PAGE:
ThisĀ hearkensĀ back to a conversation I had with my cousin years ago. During this conversation, we concluded that WY was the best brand of packets you can find. There are a few with dragons and other weird creatures on them; when you pick these packets up, you can feel that they are inferior. The soy sauce is not as thick as WY and the duck sauce not as sweet. So, if you find WY packets at a Chinese restaurant, you know they are a keeper. Until this restaurant, 15 years in the Capital Region, I have not seen this brand.

Ohh and they have chopsticks that you can take right near the sauces.

Win. Win. Win…Win.


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5 thoughts on “Bamboo – Schenectady, NY

  • THE COUSIN WHO LOVES SOY

    Yerr. what it is is the soy sauce from Japanese places and others just is too strong. the watered down WY packets just add that soy flavor without the overly salted PURE soy. but the dichotomy here is YOU cant use WY for sushi.. just doesnt work.

    white rice and soysauce = WIN

    see these are the idiotic things we pay attention to.


    • derryX

      That’s a completely different discussion that you’re right about. I’m talking about the difference between WY packets and the packets with strange dragons on them. WY clearly tastes better than the dragons, and we had a long discussion about that, probably 10 years ago now.


  • Daniel B.

    MAYBE the WY packets are better than the dragon ones, I don’t know. But seriously, it’s a crime to call those packets “Soy Sauce” when they only contain brown salty water.

    Dude. The ingredients are right there on the front.

    You are paying $13 for a dish at a restaurant that cares so little about their food as to have you sully it with that junk? Seriously, I’m appalled. Seriously appalled.

    Thanks for sharing this. I can now scratch Bamboo off the lists of places I might want to try.


    • derryX

      I’m glad you left this comment because it’s another example of our skewing views on food. What if I told you I didn’t even open a WY packet to apply it to the food? I was just making the case based on an old theory based on older Chinese Takeout experiences. I actually never put soy sauce on rice. (unless we’re talking sushi, but even then the soy sauce is a wasabi delivery system)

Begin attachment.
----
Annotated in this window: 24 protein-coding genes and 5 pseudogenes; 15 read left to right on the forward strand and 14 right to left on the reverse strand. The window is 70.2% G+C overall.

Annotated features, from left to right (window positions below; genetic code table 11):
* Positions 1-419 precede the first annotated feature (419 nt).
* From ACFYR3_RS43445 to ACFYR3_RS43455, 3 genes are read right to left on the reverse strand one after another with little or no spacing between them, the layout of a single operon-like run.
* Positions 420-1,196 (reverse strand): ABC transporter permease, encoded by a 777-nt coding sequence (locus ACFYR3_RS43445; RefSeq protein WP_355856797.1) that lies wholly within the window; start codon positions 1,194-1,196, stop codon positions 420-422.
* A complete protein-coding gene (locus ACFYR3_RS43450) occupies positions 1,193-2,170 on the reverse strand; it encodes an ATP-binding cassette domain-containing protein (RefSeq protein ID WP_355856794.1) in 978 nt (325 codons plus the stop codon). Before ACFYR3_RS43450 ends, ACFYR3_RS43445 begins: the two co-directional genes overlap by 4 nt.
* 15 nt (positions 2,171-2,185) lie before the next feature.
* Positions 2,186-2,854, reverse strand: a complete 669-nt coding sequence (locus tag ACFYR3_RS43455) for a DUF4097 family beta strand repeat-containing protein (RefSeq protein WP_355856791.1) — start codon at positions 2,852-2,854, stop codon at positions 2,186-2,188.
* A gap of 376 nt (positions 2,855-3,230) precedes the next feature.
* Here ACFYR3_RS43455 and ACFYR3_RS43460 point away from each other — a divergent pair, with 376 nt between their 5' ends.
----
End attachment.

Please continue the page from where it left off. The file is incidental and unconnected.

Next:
I understand that there is better out there, but in the realm of mediocre at best Chinese takeout restaurants, which, whether you want to acknowledge these places as a viable dining option or not, they’re out there, and they’re not all the same. I’m not going to defend the food more than just to say that the menu said they used chicken breast meat in the General Tso, and by God, they actually did, as opposed to the mystery chicken meat that you get in the mall or at other takeout closer to colleges.

      While I love places like Ala Shanghai and CCK (ok, adore), there’s still a spot in my heart for Chinese takeout, and that’s ok because we’re all human.


  • Daniel B.

    I’m going to skip over the soy sauce on sushi rice thing for now to focus on the larger point here.

    Americanized Chinese food isn’t bad. I have no problem with a good General Tso’s chicken enjoyed on its own merits. But it seems like you are making a distinction between good Americanized Chinese food and sh*t Americanized Chinese food.

    And that’s fine too.

    There was a place I used to go for $5 Chinese, that was occasionally $4 Chinese. I understand the quality differences between cheap and expensive places, and that not all cheap places are created equal.

    Paying over $10 for a dish at one of the better (aka not totally sh*t) takeout places that gives you packets of brown salty water labeled “Soy Sauce” is appalling.

    Mostly because for that price I would expect you can get actually good Americanized Chinese takeout, where they care enough about their food to give you soy sauce that, you know, is made from soy beans.